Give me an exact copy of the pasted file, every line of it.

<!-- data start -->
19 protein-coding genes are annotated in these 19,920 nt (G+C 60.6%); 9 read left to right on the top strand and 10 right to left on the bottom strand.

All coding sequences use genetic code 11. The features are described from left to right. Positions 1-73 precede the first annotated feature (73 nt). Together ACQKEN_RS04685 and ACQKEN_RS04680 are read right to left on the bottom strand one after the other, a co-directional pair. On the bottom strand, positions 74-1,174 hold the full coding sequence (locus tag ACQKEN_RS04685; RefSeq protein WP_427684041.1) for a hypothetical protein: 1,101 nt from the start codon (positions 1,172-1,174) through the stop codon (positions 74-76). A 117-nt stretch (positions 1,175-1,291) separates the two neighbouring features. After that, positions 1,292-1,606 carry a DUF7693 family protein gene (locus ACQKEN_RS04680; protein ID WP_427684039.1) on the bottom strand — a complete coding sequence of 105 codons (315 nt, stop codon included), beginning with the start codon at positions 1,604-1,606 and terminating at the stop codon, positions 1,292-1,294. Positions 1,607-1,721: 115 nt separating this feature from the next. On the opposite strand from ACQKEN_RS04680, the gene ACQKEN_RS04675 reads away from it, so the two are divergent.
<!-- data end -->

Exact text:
19 protein-coding genes are annotated in these 19,920 nt (G+C 60.6%); 9 read left to right on the top strand and 10 right to left on the bottom strand.

All coding sequences use genetic code 11. The features are described from left to right. Positions 1-73 precede the first annotated feature (73 nt). Together ACQKEN_RS04685 and ACQKEN_RS04680 are read right to left on the bottom strand one after the other, a co-directional pair. On the bottom strand, positions 74-1,174 hold the full coding sequence (locus tag ACQKEN_RS04685; RefSeq protein WP_427684041.1) for a hypothetical protein: 1,101 nt from the start codon (positions 1,172-1,174) through the stop codon (positions 74-76). A 117-nt stretch (positions 1,175-1,291) separates the two neighbouring features. After that, positions 1,292-1,606 carry a DUF7693 family protein gene (locus ACQKEN_RS04680; protein ID WP_427684039.1) on the bottom strand — a complete coding sequence of 105 codons (315 nt, stop codon included), beginning with the start codon at positions 1,604-1,606 and terminating at the stop codon, positions 1,292-1,294. Positions 1,607-1,721: 115 nt separating this feature from the next. On the opposite strand from ACQKEN_RS04680, the gene ACQKEN_RS04675 reads away from it, so the two are divergent.